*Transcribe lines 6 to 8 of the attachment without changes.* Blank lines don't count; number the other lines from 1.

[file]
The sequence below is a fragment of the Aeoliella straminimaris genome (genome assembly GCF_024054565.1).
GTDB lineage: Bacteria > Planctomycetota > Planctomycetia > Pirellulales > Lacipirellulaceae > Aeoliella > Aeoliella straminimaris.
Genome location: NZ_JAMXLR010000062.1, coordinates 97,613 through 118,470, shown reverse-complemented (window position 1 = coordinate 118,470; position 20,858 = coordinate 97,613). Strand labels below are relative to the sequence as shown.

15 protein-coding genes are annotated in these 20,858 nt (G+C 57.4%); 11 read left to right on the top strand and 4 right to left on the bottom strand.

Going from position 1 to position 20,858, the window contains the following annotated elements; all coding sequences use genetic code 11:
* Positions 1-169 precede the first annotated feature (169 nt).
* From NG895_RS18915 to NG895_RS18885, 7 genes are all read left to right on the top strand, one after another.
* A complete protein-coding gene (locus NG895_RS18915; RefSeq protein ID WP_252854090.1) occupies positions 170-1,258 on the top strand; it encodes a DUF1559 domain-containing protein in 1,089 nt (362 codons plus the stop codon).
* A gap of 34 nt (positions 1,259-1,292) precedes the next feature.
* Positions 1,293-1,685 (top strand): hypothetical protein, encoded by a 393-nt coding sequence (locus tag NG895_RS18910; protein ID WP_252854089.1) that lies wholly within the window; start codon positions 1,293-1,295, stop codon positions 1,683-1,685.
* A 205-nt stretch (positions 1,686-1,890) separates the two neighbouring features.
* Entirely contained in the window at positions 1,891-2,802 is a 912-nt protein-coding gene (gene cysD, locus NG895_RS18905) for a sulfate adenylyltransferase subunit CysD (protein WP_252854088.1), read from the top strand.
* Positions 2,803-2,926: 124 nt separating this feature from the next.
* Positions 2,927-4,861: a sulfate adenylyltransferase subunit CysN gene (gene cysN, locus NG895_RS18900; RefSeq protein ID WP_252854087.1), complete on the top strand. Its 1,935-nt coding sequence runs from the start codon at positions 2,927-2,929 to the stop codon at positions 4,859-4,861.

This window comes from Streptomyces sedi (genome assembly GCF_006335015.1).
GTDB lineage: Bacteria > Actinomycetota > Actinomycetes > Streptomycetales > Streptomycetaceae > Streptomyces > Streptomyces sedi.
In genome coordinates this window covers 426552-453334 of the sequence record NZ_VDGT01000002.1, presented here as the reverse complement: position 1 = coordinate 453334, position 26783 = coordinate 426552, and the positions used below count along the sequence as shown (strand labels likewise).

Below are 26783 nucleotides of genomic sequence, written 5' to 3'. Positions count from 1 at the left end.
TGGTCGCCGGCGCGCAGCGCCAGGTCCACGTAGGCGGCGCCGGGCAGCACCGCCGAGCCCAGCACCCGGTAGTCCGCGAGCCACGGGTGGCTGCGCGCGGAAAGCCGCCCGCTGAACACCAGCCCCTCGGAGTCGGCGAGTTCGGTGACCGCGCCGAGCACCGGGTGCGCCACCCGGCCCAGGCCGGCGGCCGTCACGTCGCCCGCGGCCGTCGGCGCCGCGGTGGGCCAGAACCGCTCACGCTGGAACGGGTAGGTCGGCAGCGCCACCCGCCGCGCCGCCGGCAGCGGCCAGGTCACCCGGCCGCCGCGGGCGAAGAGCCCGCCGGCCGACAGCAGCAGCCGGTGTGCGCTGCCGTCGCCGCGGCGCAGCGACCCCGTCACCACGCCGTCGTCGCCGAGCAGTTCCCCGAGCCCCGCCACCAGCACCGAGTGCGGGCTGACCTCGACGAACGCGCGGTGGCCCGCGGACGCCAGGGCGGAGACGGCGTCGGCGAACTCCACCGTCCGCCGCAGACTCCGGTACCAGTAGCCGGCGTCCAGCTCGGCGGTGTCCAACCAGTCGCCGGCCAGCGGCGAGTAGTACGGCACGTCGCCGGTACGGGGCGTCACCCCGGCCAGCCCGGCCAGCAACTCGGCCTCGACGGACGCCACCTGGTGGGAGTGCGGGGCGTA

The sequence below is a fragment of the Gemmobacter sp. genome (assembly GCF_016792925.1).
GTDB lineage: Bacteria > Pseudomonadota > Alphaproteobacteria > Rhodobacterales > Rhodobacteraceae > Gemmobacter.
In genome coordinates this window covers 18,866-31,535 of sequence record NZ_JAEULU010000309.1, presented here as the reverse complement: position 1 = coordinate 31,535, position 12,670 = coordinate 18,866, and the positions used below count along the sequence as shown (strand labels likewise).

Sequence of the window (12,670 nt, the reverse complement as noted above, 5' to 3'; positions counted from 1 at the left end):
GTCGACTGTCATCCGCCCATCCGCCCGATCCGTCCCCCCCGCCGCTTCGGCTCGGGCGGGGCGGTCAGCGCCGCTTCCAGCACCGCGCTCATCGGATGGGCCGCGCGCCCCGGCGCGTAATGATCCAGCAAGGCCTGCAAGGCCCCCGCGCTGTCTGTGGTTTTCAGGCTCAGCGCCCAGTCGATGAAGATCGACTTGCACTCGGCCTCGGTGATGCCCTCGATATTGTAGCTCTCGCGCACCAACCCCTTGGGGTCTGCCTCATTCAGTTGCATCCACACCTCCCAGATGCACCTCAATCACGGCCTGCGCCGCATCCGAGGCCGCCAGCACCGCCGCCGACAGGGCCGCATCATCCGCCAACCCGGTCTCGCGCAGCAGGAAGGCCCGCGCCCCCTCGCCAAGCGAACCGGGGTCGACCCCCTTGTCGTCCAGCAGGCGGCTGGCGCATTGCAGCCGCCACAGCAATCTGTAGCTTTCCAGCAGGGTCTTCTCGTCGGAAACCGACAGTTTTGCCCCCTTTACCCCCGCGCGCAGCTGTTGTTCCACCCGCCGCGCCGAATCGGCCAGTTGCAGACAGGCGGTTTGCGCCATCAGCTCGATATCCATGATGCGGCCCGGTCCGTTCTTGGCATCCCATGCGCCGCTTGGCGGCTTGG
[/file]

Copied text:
* Positions 1-169 precede the first annotated feature (169 nt).
* From NG895_RS18915 to NG895_RS18885, 7 genes are all read left to right on the top strand, one after another.
* A complete protein-coding gene (locus NG895_RS18915; RefSeq protein ID WP_252854090.1) occupies positions 170-1,258 on the top strand; it encodes a DUF1559 domain-containing protein in 1,089 nt (362 codons plus the stop codon).